Hoefer also mentions “contortions” imposed on companies. As examples he cites some early-stage exploration projects that were sent to environmental assessment, “something that would never happen in southern Canada,” and two companies being required to collect data about lakes from which they might or might not draw water in small amounts for diamond drilling, “a totally new requirement, totally out of step with what happens in the rest of the country.

    “What that says to investors is, ‘You’d better be careful when you come up to the NWT because there are these surprises coming out of the woodwork.’”

    Convincing the territorial government calls for a different approach than in most of Canada. With no political parties, the Chamber deals with 19 individual MLAs tasked with working on consensus. They put together collective priorities, Hoefer explains, then create a mandate for their four-year term. His group looks forward to seeing the current mandate, expected to be released soon.

    “Candidates don’t run on a platform but on a community-by-community basis, saying ‘this is what I would do for our community.’ So the challenge is pulling them all together to serve the entire NWT and try to keep them on that path over the next four years.”

    Should problems remain unresolved, however, the territory risks an unfortunate repeat of late 1990s history.

    NWT prosperity depends on rebuilding investor confidence, miners warn

    Considerable infrastructure remains at the former
    Pine Point operation, where Osisko Metals upgrades
    Canada’s “largest pit-constrained zinc deposit.”
    (Photo: Osisko Metals)

    “We were in a similar situation before the first diamond mine opened because the gold mines were winding down. At the same time Nunavut was created, and the new territory pulled a lot of funding away to create a parallel government. The Yellowknife economy really took a dive and housing prices went way down. At the time the government was actually offering $10,000 grants to encourage people to buy homes. We went through a lot of pain then, but I think a lot of people have forgotten that.”

    Even Ekati seemed insufficient to buoy the economy. “But when Diavik got its approval the change was palpable. There was this big sigh of relief, money started to flow and the economy turned around.”

    Now the challenge is to overturn 12 years of neglect that have made investors “gun shy about the NWT,” he says. “We have to rebuild that trust by showing that things are different now. It’s going to take all of us working together to help make it better.”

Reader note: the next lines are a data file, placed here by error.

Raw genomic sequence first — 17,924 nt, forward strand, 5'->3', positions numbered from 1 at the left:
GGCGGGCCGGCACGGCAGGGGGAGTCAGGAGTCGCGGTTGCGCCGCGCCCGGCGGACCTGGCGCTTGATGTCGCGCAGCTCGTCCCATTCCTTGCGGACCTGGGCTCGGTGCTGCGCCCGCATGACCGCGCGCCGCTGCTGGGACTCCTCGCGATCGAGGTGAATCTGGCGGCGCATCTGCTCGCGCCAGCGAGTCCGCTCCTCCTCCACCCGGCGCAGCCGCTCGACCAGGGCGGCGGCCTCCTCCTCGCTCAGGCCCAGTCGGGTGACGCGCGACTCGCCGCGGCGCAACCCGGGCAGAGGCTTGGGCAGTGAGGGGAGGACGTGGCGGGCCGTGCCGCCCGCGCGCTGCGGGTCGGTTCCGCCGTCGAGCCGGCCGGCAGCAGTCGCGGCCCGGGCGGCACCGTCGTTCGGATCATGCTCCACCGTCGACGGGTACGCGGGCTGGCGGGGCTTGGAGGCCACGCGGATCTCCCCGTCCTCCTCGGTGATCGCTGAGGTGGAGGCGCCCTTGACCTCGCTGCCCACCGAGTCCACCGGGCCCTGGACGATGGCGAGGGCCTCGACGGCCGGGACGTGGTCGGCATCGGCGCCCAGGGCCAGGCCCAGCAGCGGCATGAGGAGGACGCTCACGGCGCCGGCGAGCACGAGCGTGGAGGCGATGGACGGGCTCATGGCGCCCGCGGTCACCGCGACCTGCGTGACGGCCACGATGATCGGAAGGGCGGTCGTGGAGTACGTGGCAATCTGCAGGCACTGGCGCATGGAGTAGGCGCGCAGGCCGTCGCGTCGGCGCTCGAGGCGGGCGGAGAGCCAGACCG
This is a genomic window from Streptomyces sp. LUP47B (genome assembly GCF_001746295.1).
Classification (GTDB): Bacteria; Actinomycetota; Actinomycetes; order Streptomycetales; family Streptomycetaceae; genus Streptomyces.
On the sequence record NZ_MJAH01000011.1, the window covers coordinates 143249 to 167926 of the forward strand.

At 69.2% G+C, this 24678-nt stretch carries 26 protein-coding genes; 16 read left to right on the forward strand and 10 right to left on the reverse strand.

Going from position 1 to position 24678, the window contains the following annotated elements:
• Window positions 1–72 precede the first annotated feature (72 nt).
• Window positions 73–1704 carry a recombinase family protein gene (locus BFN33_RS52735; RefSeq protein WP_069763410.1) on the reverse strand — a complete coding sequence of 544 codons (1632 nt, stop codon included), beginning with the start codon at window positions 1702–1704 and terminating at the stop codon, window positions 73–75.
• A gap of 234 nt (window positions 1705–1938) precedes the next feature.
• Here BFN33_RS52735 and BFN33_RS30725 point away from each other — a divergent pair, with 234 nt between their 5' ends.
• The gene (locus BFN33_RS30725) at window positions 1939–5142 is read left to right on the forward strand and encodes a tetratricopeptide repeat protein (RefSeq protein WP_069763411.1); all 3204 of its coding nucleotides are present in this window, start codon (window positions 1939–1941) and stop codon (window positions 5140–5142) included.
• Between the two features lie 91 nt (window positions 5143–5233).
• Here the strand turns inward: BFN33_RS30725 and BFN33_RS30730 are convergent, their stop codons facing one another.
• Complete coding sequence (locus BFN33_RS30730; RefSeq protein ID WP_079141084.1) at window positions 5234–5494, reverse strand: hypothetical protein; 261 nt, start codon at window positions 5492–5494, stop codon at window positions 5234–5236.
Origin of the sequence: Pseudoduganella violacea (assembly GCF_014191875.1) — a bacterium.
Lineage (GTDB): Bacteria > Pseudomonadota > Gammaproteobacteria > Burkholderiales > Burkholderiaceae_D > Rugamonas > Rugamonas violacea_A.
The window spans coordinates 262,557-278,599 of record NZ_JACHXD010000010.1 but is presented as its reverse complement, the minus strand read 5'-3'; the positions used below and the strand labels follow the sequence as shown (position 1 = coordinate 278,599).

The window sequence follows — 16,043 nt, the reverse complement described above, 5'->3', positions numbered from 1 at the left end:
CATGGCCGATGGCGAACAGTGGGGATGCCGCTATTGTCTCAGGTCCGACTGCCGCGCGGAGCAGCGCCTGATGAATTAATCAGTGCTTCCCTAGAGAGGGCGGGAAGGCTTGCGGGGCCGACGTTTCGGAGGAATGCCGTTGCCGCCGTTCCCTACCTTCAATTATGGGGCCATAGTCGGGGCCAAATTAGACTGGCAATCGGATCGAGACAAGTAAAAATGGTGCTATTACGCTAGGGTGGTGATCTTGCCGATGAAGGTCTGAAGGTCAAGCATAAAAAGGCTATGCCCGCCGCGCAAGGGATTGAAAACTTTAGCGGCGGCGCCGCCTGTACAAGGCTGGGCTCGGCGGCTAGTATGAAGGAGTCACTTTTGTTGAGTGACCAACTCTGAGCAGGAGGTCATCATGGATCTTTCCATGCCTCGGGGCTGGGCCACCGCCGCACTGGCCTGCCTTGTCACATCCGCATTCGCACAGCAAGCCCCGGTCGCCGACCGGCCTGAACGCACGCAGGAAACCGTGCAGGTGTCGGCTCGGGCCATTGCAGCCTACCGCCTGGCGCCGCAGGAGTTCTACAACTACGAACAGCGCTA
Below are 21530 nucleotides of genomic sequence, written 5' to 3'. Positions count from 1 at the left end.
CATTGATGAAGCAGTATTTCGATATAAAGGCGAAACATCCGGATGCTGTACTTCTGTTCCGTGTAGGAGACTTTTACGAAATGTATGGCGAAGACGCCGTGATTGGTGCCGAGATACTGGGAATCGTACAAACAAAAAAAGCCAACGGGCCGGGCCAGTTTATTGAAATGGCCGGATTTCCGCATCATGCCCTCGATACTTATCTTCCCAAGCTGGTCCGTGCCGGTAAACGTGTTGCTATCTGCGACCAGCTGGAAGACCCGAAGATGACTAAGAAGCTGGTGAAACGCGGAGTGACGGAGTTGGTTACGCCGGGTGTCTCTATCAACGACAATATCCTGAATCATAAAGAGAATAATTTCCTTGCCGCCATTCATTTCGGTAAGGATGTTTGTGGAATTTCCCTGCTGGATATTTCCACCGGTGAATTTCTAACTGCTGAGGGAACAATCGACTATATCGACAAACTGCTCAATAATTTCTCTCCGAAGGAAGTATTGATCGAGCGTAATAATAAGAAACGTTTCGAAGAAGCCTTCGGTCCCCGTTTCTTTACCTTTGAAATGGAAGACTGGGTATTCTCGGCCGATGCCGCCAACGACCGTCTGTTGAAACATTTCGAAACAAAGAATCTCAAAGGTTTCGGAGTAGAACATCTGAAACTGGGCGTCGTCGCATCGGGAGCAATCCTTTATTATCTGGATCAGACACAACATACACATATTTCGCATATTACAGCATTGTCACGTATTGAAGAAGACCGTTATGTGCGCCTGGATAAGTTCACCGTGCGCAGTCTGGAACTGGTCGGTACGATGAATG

With no other industries ready to take mining’s place, “we have to encourage companies to come up here and bring their expertise to do what government can’t do, and that’s turn rock into opportunity.”

     

    Current and potential mines: Comparing job numbers and durations

     

    NWT prosperity depends on rebuilding investor confidence, miners warn

    While updating indicated and inferred resources,
    Vital Metals sees near-term potential for a short-lived
    operation at its Nechalacho rare earths deposits.
    (Photo: Avalon Advanced Materials)

    Employment numbers reported by the Chamber for the NWT’s existing diamond mines in 2018 show 1,625 workers at Dominion Diamond Mines’ majority-held Ekati, 1,113 at Rio Tinto’s (NYSE:RIO)/Dominion’s Diavik and 527 at De Beers’/Mountain Province Diamonds’ (TSX:MPVD) Gahcho Kué.

    Projections for the territory’s four likeliest potential mines show estimated average annual employment of 363 workers at Prairie Creek (for 15 years), 300 at Pine Point (13 years), 225 at NICO (21 years) and 30 at Nechalacho (four years).

    The NWT’s next mine will be Prairie Creek, according to NorZinc TSX:NZC. Built to near-completion by 1982 but never operated, the zinc-lead-silver project reached feasibility in 2017. The company hopes to receive its final permit, for an all-season road, this month. Should financing fall in place, NorZinc plans to begin production in 2022.

    Having operated from 1964 to 1987, the Pine Point zinc-lead camp retains infrastructure including an electrical substation and an all-season 96-kilometre link to Hay River, the head of Canada’s only industrial railway north of 60. A previous operator reached PEA in 2017 but current owner Osisko Metals TSX:OM has been drilling the property to upgrade a 2018 inferred resource of 38.4 million tonnes averaging 4.58% zinc and 1.85% lead, for 6.58% zinc-equivalent, Canada’s “largest pit-constrained zinc deposit.”

    Fortune Minerals’ (TSX:FT) NICO cobalt-gold-bismuth-copper project reached feasibility in 2014 based on a mill production rate of 4,650 tpd for a combined open pit and underground operation. A further study considered but rejected a rate of 6,000 tpd. Fortune now has several other proposals under consideration to improve the project’s economics and “align the development schedule with the expected deficit in cobalt supply in 2022-23.”